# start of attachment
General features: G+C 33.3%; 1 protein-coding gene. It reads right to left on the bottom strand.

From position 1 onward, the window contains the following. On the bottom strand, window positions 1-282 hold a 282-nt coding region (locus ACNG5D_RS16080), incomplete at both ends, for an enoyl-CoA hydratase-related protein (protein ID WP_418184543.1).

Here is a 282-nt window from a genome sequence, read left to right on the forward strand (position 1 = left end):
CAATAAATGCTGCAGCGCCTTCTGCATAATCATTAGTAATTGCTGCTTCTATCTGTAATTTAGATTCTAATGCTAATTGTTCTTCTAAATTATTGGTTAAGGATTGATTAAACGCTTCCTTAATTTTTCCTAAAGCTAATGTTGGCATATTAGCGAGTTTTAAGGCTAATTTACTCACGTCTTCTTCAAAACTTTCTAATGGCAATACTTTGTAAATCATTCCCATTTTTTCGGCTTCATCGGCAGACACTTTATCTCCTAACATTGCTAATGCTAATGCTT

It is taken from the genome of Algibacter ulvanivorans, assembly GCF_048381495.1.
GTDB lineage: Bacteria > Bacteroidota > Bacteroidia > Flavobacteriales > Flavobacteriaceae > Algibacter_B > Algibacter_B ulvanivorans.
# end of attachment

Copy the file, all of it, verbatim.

General features: G+C 33.3%; 1 protein-coding gene. It reads right to left on the bottom strand.

From position 1 onward, the window contains the following. On the bottom strand, window positions 1-282 hold a 282-nt coding region (locus ACNG5D_RS16080), incomplete at both ends, for an enoyl-CoA hydratase-related protein (protein ID WP_418184543.1).

Here is a 282-nt window from a genome sequence, read left to right on the forward strand (position 1 = left end):
CAATAAATGCTGCAGCGCCTTCTGCATAATCATTAGTAATTGCTGCTTCTATCTGTAATTTAGATTCTAATGCTAATTGTTCTTCTAAATTATTGGTTAAGGATTGATTAAACGCTTCCTTAATTTTTCCTAAAGCTAATGTTGGCATATTAGCGAGTTTTAAGGCTAATTTACTCACGTCTTCTTCAAAACTTTCTAATGGCAATACTTTGTAAATCATTCCCATTTTTTCGGCTTCATCGGCAGACACTTTATCTCCTAACATTGCTAATGCTAATGCTT

It is taken from the genome of Algibacter ulvanivorans, assembly GCF_048381495.1.
GTDB lineage: Bacteria > Bacteroidota > Bacteroidia > Flavobacteriales > Flavobacteriaceae > Algibacter_B > Algibacter_B ulvanivorans.